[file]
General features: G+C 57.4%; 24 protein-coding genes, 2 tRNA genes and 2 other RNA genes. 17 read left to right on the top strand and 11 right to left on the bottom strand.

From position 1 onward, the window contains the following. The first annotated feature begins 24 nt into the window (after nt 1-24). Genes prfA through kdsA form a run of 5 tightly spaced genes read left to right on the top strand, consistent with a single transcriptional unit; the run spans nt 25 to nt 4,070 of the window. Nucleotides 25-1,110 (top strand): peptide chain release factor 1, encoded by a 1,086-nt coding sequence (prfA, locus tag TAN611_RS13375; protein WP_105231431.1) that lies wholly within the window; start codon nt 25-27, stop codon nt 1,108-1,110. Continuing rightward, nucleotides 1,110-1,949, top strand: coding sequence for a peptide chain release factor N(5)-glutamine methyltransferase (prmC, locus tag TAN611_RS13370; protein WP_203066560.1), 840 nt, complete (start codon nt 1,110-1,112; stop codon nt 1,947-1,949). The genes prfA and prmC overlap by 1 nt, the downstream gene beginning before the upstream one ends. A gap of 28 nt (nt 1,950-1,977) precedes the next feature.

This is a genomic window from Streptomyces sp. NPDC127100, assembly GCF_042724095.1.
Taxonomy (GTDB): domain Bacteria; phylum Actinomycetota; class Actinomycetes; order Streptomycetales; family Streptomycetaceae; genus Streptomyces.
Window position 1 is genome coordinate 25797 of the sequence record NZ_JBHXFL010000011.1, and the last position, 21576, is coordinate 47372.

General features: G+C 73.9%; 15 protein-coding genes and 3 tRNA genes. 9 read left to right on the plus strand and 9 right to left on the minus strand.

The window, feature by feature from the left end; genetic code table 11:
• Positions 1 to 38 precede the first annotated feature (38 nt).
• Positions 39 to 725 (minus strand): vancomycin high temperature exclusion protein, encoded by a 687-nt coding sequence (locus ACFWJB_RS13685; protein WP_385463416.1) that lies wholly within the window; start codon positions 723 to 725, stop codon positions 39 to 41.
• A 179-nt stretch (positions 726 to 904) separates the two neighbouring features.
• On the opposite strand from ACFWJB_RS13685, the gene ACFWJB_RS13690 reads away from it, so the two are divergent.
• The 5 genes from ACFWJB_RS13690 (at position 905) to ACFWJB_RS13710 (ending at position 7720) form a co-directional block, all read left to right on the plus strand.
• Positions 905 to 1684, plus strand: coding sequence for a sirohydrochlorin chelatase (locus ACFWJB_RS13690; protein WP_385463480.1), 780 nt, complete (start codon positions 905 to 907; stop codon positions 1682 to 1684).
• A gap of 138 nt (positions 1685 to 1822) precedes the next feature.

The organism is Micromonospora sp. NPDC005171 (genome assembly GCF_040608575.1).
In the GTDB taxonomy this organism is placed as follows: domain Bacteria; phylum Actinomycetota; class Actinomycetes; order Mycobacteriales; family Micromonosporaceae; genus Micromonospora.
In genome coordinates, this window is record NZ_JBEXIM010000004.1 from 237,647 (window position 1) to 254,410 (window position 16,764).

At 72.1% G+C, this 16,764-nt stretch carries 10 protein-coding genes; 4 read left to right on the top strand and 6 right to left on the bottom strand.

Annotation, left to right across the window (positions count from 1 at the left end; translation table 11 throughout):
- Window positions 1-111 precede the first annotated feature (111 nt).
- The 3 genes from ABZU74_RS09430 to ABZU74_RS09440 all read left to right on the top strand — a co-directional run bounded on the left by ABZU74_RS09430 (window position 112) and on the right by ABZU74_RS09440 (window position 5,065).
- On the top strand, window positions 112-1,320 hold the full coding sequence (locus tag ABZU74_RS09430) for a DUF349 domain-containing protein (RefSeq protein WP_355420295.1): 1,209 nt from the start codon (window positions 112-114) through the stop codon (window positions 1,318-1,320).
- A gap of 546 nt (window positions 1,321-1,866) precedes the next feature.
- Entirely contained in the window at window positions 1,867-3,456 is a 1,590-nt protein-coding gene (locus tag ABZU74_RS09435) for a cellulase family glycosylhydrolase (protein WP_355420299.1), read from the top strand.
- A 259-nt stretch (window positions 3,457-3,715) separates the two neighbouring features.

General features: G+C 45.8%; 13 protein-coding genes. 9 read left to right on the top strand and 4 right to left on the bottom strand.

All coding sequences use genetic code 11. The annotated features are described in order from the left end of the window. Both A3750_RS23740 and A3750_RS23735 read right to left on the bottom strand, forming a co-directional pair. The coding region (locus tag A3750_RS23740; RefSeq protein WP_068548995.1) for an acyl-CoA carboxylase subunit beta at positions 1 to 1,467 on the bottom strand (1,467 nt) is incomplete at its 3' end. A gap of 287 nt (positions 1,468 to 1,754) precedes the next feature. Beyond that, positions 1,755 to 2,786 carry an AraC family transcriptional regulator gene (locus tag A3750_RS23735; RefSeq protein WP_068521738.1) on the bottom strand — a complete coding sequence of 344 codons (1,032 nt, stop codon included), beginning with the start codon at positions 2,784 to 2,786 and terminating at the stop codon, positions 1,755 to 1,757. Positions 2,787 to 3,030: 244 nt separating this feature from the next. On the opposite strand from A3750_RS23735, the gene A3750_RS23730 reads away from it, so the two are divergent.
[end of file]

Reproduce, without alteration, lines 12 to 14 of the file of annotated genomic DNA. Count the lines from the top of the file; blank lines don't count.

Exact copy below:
• The 5 genes from ACFWJB_RS13690 (at position 905) to ACFWJB_RS13710 (ending at position 7720) form a co-directional block, all read left to right on the plus strand.
• Positions 905 to 1684, plus strand: coding sequence for a sirohydrochlorin chelatase (locus ACFWJB_RS13690; protein WP_385463480.1), 780 nt, complete (start codon positions 905 to 907; stop codon positions 1682 to 1684).
• A gap of 138 nt (positions 1685 to 1822) precedes the next feature.